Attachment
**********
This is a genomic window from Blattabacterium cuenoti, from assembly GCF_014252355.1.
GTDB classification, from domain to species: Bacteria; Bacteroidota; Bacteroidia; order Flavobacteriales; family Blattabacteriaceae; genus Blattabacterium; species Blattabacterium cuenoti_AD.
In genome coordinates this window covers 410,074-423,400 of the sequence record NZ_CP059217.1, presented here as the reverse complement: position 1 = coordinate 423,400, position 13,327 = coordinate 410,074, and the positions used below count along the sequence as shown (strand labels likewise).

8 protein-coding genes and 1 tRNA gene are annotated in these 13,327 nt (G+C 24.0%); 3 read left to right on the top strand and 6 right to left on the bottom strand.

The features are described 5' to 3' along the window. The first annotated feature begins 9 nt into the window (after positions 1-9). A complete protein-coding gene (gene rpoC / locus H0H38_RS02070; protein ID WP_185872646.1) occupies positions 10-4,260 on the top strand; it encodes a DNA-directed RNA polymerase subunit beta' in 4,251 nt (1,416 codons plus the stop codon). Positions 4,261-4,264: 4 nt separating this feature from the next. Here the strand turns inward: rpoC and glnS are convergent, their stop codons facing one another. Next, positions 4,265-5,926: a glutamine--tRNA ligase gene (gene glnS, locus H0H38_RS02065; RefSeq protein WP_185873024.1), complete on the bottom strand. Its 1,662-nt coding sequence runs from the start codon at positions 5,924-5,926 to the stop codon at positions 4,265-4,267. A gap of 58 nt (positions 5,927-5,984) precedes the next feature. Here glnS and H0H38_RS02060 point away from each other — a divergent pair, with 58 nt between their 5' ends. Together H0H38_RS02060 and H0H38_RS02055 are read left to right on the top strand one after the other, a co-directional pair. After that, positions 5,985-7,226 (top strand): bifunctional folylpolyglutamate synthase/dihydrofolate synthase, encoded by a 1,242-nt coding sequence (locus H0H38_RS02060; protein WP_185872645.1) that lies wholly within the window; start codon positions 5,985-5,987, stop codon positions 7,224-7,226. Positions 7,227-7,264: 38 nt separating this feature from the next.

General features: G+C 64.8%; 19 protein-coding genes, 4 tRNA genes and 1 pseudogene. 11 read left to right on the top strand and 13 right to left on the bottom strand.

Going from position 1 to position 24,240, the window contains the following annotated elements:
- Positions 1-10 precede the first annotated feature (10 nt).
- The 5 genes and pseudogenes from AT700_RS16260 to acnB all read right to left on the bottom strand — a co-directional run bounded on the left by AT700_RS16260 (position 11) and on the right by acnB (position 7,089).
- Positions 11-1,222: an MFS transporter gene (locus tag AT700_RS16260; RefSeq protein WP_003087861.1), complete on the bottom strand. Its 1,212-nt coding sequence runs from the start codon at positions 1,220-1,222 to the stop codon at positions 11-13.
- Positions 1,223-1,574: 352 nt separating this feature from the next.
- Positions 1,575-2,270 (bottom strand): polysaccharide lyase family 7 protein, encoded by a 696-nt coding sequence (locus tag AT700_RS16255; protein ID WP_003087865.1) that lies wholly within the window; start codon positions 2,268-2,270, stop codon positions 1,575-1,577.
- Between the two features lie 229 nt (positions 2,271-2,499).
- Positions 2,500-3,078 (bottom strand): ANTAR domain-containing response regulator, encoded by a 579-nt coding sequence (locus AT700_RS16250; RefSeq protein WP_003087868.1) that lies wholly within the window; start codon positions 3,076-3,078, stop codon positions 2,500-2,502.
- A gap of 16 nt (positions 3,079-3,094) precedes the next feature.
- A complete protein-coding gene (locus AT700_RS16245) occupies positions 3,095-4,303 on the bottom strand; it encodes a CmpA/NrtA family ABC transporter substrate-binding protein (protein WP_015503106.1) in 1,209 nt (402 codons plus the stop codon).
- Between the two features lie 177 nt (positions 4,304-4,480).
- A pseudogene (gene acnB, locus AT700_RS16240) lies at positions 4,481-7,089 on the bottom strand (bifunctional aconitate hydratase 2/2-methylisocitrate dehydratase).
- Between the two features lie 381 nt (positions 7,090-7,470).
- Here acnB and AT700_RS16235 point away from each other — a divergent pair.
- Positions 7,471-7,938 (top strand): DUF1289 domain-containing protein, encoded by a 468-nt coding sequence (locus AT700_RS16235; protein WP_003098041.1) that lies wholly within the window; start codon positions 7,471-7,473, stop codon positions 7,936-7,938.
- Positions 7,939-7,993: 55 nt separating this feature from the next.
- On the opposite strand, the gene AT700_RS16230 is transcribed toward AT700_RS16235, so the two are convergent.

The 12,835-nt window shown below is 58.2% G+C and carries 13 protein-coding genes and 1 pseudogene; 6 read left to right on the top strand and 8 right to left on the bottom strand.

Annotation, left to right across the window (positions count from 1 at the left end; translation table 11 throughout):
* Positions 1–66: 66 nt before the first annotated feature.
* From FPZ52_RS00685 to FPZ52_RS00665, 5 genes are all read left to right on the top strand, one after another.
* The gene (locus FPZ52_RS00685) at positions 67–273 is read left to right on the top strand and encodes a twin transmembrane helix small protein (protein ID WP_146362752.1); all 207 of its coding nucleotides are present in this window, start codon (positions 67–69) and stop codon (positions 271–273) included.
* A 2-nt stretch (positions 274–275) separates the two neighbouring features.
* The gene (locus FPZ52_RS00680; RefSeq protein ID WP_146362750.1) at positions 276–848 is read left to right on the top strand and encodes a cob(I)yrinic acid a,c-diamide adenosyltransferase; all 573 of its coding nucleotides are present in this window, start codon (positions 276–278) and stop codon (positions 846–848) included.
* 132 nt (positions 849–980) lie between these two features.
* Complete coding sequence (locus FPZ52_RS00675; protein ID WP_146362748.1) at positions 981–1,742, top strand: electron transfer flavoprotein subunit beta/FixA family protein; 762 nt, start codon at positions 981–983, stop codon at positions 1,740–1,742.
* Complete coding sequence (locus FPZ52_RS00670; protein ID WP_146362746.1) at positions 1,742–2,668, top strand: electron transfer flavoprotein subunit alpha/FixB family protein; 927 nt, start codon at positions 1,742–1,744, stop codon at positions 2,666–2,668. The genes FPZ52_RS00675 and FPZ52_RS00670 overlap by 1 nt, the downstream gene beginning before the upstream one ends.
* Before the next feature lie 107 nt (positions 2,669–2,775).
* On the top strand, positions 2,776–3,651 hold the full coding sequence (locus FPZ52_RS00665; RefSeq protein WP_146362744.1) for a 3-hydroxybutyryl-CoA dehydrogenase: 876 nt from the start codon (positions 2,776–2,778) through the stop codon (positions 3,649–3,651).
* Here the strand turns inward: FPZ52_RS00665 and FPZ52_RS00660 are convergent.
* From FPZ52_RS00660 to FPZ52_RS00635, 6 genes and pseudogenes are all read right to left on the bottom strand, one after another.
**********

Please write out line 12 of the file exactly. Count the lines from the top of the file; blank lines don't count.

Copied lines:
- Positions 1,575-2,270 (bottom strand): polysaccharide lyase family 7 protein, encoded by a 696-nt coding sequence (locus tag AT700_RS16255; protein ID WP_003087865.1) that lies wholly within the window; start codon positions 2,268-2,270, stop codon positions 1,575-1,577.